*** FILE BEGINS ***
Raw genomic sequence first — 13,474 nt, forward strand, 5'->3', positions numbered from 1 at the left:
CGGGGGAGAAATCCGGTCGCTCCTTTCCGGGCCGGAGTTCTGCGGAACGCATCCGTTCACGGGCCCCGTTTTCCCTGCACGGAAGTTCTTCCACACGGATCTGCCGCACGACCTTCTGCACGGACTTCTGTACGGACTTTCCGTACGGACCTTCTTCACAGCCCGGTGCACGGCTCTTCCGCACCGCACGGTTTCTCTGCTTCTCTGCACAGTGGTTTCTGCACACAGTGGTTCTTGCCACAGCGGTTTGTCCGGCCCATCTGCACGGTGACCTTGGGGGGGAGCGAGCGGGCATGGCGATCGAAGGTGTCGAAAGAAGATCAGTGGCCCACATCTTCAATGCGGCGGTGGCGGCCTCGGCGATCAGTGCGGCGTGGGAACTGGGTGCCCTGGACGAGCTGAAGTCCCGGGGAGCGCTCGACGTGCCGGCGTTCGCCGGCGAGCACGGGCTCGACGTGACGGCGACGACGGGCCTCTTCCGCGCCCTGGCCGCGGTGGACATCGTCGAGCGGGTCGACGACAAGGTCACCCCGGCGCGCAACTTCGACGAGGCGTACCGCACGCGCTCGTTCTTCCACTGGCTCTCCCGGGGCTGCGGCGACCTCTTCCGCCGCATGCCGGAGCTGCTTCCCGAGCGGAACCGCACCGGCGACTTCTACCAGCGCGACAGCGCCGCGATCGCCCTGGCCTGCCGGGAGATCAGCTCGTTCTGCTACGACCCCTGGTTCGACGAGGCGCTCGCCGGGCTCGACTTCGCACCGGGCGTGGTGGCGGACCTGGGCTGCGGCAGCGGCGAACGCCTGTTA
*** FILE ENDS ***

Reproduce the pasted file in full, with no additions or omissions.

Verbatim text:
Raw genomic sequence first — 13,474 nt, forward strand, 5'->3', positions numbered from 1 at the left:
CGGGGGAGAAATCCGGTCGCTCCTTTCCGGGCCGGAGTTCTGCGGAACGCATCCGTTCACGGGCCCCGTTTTCCCTGCACGGAAGTTCTTCCACACGGATCTGCCGCACGACCTTCTGCACGGACTTCTGTACGGACTTTCCGTACGGACCTTCTTCACAGCCCGGTGCACGGCTCTTCCGCACCGCACGGTTTCTCTGCTTCTCTGCACAGTGGTTTCTGCACACAGTGGTTCTTGCCACAGCGGTTTGTCCGGCCCATCTGCACGGTGACCTTGGGGGGGAGCGAGCGGGCATGGCGATCGAAGGTGTCGAAAGAAGATCAGTGGCCCACATCTTCAATGCGGCGGTGGCGGCCTCGGCGATCAGTGCGGCGTGGGAACTGGGTGCCCTGGACGAGCTGAAGTCCCGGGGAGCGCTCGACGTGCCGGCGTTCGCCGGCGAGCACGGGCTCGACGTGACGGCGACGACGGGCCTCTTCCGCGCCCTGGCCGCGGTGGACATCGTCGAGCGGGTCGACGACAAGGTCACCCCGGCGCGCAACTTCGACGAGGCGTACCGCACGCGCTCGTTCTTCCACTGGCTCTCCCGGGGCTGCGGCGACCTCTTCCGCCGCATGCCGGAGCTGCTTCCCGAGCGGAACCGCACCGGCGACTTCTACCAGCGCGACAGCGCCGCGATCGCCCTGGCCTGCCGGGAGATCAGCTCGTTCTGCTACGACCCCTGGTTCGACGAGGCGCTCGCCGGGCTCGACTTCGCACCGGGCGTGGTGGCGGACCTGGGCTGCGGCAGCGGCGAACGCCTGTTA